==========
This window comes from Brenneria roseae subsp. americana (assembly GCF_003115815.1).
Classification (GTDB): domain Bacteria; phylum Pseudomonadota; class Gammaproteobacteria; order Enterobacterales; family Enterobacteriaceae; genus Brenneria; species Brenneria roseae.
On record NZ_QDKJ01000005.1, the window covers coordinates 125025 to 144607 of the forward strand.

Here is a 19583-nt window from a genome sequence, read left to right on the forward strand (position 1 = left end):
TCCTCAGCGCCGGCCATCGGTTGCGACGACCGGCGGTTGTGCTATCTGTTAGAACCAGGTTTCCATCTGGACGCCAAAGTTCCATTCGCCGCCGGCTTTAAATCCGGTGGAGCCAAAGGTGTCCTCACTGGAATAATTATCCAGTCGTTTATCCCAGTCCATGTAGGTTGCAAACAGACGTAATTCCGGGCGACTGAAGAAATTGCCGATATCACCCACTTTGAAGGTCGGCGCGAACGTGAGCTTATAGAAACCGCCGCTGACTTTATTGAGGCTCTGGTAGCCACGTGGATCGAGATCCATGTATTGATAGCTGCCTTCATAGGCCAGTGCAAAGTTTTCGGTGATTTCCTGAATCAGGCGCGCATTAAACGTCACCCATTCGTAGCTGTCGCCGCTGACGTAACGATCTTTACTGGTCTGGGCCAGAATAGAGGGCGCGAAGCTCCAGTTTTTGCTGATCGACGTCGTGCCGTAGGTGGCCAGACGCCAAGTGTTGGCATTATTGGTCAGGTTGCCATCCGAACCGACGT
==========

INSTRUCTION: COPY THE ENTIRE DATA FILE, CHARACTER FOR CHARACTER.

This window comes from Brenneria roseae subsp. americana (assembly GCF_003115815.1).
Classification (GTDB): domain Bacteria; phylum Pseudomonadota; class Gammaproteobacteria; order Enterobacterales; family Enterobacteriaceae; genus Brenneria; species Brenneria roseae.
On record NZ_QDKJ01000005.1, the window covers coordinates 125025 to 144607 of the forward strand.

Here is a 19583-nt window from a genome sequence, read left to right on the forward strand (position 1 = left end):
TCCTCAGCGCCGGCCATCGGTTGCGACGACCGGCGGTTGTGCTATCTGTTAGAACCAGGTTTCCATCTGGACGCCAAAGTTCCATTCGCCGCCGGCTTTAAATCCGGTGGAGCCAAAGGTGTCCTCACTGGAATAATTATCCAGTCGTTTATCCCAGTCCATGTAGGTTGCAAACAGACGTAATTCCGGGCGACTGAAGAAATTGCCGATATCACCCACTTTGAAGGTCGGCGCGAACGTGAGCTTATAGAAACCGCCGCTGACTTTATTGAGGCTCTGGTAGCCACGTGGATCGAGATCCATGTATTGATAGCTGCCTTCATAGGCCAGTGCAAAGTTTTCGGTGATTTCCTGAATCAGGCGCGCATTAAACGTCACCCATTCGTAGCTGTCGCCGCTGACGTAACGATCTTTACTGGTCTGGGCCAGAATAGAGGGCGCGAAGCTCCAGTTTTTGCTGATCGACGTCGTGCCGTAGGTGGCCAGACGCCAAGTGTTGGCATTATTGGTCAGGTTGCCATCCGAACCGACGT